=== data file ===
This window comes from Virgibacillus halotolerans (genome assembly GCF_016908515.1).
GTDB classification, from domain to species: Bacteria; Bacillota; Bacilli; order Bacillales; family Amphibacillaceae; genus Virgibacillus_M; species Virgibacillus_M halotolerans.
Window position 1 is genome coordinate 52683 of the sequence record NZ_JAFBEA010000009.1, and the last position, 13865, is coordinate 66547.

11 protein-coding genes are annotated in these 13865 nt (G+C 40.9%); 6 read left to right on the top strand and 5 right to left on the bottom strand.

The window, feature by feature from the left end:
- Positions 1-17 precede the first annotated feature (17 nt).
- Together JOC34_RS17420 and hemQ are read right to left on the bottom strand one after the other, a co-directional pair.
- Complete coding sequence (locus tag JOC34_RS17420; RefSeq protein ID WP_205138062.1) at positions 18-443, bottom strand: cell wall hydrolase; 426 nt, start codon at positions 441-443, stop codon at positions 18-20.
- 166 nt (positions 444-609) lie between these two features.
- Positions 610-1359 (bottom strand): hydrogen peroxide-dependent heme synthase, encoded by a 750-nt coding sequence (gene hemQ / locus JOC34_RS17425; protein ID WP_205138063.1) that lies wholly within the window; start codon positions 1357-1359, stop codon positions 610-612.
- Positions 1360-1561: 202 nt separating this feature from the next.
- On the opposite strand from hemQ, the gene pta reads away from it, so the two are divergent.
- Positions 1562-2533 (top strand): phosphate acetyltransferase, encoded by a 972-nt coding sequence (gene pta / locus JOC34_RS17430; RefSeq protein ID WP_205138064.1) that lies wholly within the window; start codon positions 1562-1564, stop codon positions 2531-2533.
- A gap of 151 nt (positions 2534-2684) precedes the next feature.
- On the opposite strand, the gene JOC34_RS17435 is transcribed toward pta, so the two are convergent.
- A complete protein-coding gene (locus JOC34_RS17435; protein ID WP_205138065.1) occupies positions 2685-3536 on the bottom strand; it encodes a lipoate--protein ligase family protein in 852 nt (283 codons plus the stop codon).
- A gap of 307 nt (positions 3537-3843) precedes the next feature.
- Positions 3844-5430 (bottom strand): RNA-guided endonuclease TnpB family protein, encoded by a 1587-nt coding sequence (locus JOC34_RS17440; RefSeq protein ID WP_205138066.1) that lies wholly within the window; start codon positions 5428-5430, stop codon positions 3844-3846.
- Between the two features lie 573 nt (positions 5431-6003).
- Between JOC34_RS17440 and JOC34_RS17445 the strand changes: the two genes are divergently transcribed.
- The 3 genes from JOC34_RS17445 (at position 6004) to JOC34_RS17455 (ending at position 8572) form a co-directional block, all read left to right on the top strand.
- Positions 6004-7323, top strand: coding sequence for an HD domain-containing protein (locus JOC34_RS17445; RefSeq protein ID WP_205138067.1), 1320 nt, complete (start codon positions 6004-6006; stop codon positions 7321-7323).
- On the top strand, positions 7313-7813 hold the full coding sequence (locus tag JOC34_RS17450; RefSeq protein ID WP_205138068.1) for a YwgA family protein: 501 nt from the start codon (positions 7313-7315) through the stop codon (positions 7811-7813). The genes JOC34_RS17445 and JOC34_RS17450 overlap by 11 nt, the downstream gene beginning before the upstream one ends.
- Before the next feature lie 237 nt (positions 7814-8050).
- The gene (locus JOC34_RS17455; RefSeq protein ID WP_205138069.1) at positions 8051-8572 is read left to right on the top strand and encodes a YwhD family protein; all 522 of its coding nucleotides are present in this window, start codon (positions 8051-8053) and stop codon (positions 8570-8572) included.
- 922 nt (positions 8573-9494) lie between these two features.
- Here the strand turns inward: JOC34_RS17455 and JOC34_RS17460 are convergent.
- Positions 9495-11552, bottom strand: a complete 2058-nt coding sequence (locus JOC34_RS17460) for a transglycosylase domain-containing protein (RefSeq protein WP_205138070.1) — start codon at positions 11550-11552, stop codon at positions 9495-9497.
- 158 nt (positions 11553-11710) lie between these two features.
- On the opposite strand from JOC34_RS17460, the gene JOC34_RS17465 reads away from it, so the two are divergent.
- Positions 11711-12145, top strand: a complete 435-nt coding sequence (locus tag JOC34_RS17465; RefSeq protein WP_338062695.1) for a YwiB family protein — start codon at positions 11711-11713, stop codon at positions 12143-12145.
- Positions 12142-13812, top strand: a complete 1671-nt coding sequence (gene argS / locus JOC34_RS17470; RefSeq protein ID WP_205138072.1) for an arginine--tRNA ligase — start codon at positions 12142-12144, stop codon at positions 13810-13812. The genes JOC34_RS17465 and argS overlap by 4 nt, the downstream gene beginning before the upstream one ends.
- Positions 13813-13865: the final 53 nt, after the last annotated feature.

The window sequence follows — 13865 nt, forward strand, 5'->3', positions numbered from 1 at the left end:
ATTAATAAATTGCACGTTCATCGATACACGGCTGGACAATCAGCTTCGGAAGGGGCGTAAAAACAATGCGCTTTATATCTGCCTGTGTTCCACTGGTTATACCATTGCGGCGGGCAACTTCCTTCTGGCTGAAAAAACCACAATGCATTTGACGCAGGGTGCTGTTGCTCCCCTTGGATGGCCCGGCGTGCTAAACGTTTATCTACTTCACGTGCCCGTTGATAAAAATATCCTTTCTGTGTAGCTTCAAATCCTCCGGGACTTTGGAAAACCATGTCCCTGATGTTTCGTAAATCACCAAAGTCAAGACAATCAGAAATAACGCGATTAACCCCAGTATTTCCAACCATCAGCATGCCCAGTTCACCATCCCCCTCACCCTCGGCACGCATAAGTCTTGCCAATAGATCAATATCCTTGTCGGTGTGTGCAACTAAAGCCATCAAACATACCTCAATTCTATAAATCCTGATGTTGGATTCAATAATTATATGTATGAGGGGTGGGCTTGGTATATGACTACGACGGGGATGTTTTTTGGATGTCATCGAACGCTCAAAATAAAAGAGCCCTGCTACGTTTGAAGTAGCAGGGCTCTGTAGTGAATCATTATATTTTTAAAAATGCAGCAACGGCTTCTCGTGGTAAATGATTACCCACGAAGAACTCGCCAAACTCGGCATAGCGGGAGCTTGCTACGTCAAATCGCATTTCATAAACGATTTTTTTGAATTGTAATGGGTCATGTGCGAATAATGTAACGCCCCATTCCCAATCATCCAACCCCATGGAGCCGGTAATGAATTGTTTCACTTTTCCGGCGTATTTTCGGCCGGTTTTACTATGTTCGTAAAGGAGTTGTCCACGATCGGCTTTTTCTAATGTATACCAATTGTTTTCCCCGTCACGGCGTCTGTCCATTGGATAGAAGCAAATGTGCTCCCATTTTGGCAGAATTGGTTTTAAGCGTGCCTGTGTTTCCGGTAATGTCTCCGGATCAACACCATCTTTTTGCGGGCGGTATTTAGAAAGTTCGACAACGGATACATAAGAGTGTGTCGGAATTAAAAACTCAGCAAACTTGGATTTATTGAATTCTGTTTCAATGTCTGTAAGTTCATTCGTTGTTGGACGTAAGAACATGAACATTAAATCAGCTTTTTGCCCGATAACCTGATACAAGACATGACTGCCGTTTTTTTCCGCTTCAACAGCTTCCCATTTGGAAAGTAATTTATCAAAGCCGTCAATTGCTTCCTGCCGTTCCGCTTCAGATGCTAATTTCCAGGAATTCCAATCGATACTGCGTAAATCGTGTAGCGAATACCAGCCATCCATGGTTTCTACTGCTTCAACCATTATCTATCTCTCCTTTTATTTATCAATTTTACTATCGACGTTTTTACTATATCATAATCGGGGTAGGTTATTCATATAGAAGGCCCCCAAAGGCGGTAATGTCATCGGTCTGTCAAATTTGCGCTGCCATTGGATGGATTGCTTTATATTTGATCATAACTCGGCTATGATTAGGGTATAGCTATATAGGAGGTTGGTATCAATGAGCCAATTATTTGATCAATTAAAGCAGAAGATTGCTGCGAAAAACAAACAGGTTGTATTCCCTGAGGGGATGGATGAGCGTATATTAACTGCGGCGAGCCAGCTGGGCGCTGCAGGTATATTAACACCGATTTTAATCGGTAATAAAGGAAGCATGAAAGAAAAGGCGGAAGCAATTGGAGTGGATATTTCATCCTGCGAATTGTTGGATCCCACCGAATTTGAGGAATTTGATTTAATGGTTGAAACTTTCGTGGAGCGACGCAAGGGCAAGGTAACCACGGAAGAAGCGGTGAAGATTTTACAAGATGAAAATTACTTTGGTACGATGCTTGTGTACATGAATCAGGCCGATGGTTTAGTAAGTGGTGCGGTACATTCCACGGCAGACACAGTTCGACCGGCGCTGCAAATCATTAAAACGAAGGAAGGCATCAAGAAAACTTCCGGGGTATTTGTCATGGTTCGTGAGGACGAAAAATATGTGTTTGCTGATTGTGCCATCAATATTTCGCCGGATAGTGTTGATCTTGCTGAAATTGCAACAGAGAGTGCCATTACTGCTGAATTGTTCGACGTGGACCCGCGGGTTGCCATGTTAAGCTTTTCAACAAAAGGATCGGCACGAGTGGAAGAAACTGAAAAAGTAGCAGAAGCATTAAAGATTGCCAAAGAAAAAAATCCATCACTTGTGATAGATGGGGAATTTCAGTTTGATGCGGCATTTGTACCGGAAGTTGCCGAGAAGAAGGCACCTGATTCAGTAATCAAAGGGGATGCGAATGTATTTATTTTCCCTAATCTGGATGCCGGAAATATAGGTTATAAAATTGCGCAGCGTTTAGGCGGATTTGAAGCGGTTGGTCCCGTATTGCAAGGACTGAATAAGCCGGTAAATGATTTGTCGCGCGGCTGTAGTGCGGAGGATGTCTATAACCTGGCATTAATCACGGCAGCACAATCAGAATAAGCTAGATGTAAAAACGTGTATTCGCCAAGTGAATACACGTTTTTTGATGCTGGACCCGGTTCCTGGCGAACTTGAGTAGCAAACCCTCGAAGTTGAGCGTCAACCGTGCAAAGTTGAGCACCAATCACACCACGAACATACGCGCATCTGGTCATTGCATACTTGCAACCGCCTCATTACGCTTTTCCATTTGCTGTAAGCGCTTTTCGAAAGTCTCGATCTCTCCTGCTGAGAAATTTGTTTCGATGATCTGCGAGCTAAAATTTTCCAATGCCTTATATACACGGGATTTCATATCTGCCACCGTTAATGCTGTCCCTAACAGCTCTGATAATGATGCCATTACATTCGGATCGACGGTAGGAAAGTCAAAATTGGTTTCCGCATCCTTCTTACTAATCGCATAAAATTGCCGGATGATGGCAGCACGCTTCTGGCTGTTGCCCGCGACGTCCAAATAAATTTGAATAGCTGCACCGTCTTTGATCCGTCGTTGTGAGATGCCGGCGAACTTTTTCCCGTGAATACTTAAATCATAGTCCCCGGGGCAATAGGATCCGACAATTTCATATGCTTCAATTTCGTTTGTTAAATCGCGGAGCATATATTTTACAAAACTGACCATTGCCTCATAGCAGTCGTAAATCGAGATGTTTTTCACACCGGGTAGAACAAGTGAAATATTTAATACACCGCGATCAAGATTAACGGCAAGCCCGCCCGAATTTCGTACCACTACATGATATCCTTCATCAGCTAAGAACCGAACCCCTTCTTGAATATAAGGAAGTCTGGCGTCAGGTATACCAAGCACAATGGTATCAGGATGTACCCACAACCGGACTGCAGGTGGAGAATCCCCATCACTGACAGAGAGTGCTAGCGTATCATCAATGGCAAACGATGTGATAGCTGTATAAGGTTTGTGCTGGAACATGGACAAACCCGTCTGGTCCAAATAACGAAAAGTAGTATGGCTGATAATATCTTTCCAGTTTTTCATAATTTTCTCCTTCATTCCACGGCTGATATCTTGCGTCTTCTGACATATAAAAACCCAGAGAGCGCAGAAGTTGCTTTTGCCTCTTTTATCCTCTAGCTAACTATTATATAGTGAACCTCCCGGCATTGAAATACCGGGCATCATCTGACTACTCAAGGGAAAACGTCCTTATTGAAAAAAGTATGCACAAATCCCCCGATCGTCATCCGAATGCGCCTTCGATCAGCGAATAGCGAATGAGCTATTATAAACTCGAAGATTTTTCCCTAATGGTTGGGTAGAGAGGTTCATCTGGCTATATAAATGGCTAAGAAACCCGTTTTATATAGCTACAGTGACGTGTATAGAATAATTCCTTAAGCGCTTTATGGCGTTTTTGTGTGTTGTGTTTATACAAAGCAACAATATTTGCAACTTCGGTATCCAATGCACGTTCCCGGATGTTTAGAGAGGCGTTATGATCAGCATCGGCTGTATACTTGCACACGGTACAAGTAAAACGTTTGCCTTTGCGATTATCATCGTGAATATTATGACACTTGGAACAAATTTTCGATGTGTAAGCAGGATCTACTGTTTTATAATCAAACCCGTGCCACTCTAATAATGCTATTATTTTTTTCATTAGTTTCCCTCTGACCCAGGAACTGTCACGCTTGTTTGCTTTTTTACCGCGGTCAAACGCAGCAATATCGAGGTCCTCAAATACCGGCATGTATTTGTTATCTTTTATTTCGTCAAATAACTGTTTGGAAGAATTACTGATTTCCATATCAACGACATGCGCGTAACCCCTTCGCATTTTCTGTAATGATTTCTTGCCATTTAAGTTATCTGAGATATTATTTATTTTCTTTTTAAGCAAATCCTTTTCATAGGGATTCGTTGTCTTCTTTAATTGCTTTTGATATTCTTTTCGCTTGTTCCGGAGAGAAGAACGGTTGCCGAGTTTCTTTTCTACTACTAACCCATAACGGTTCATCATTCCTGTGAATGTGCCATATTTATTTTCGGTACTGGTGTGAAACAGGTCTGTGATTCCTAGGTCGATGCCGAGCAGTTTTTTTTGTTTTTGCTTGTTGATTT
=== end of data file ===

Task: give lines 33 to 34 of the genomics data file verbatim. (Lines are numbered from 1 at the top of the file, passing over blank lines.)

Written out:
- Positions 13813-13865: the final 53 nt, after the last annotated feature.

The window sequence follows — 13865 nt, forward strand, 5'->3', positions numbered from 1 at the left end: